Republican Presidential candidate Donald Trump, even using causal values, is a terrible person. He has been accused of groping women, admitted to being a pervert, has been married several times, and has some nasty views about women and minorities. Why then is he still getting support from the paladins of virtue – the evangelical Christian community? It really isn’t that hard to see why.
I’m not going to detail on how terrible a human being Trump is, you can search the Internet for details on those points but he has been accused of groping women without consent, admitted to being a pervert by walking into a beauty pageant dressing room without permission, he has been married at three times having started two of those relationships while still married to another wife, and has expressed some vulgar views of women and minorities during campaign stops and on twitter. Yet some evangelicals and their leaders still support Trump.
Ralph Reed, a conservative Christian activist and the head of Trump’s religious advisory board, said that as the father of two daughters, he was disappointed by the “inappropriate” comments.
“But people of faith are voting on issues like who will protect unborn life, defend religious freedom, grow the economy, appoint conservative judges and oppose the Iran nuclear deal,” he said in an email.
He contrasted Trump with Democratic presidential nominee Hillary Clinton, saying that her “corrupt use of her office to raise funds from foreign governments and corporations and her reckless and irresponsible handling of classified material on her home-brewed email server, endangering US national security, that will drive the evangelical vote.”
“I think a 10-year-old tape of a private conversation with a TV talk show host ranks pretty low on their hierarchy of their concerns,” he said.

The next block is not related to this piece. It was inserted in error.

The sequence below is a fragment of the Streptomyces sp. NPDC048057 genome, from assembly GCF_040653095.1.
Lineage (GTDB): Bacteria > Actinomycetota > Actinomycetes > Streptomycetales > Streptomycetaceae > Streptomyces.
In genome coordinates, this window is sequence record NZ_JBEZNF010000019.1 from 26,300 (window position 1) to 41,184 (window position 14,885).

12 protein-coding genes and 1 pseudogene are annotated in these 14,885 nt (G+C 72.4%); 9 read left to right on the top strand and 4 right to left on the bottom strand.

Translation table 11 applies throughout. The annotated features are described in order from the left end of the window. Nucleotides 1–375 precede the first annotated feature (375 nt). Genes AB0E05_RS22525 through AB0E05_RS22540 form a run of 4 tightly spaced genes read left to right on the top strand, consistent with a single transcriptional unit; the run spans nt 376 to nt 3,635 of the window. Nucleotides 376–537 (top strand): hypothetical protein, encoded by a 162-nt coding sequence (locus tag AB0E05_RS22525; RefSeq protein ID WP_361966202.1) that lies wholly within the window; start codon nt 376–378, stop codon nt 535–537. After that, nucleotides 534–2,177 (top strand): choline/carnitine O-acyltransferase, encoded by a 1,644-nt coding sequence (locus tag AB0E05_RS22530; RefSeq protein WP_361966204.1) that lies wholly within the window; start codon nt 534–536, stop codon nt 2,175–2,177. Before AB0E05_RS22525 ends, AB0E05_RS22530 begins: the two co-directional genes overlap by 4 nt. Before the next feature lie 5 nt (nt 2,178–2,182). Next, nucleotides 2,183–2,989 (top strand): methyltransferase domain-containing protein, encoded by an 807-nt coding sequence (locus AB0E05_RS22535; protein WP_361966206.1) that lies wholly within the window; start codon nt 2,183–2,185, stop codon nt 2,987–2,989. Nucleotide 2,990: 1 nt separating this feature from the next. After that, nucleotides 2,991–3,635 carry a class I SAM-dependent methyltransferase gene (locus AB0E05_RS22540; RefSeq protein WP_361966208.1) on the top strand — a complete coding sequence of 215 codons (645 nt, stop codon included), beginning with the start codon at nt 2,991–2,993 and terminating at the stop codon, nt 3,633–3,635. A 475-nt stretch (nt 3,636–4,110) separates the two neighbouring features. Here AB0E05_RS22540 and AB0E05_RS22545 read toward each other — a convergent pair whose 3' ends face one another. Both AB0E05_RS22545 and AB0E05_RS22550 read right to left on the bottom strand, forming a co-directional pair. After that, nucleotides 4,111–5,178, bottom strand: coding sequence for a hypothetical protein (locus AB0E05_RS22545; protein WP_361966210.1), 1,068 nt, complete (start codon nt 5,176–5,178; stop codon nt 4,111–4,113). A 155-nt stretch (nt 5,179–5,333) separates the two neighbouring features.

What is surprising was Reed was very vocal about the character of candidates when President Clinton was getting impeached for lying about having sex with another woman.
“Character matters, and the American people are hungry for that message,” the Times quotes Reed as saying. “We care about the conduct of our leaders, and we will not rest until we have leaders of good moral character.”
So why are some evangelicals (at least 60% in one poll) still favoring Trump if moral values mean so much to them? Part of the reason is because one candidate has a vagina and the other one grabs one without permission.
But white evangelicals’ anger toward Clinton, while at a fever pitch now, has been building for decades.
She symbolizes much that runs against their beliefs: abortion rights advocacy, feminism and, conversely, a rejection of biblical ideas of femininity and womanhood. Perhaps even more significantly, Hillary Clinton, as an outspoken and activist first lady, is inextricably tied in the minds of conservative Christians to their loss of the culture war battles beginning with Bill Clinton’s first term in 1993.
Michael Cromartie, director of a program on evangelicals and civic life at the Ethics and Public Policy Center, said that whenever he hears justification of Trump support, it is almost always couched as a way to keep Hillary Clinton from the presidency. Three-quarters of evangelicals cited dislike for Clinton as a major reason they support Trump, according to a recent Pew Research poll.
Some Christians also don’t believe a woman should be President:
Right Wing Watch reports Gary Dull, head of the Pennsylvania Pastors Network, said on the program that women serving in positions of political leadership is a sign that a society is “spiritually rotten” and under the judgment of God.
Making his argument against a woman president, Dull cited Isaiah 3, verse 12, and 1 Timothy 2, which he says “establishes a pattern” in the Bible that women are not to have authority over men. At one point Dull declared:
In God’s line of authority it seems very clear in the scripture that a woman should not be in authority over men, which would limit a woman from being the president of the United States of America or even a queen of some other particular nation.
All of this is a strong reason not to mix religion and politics.
If conservative religious people can pick and choose what values they choose to fight for then their morality is no better or more special than a secular person.
If conservative religious people can choose to defend a terrible man just because the other choice is a woman – it’s extra proof that Christians shouldn’t get any special attention during political campaigns or from elected officials. This should mean the end of National Day of Prayer for starters.
The ideal values for the United States is where we are all treated equally and we should reject candidates who don’t put that at the top of the list or who doesn’t believe in it at all.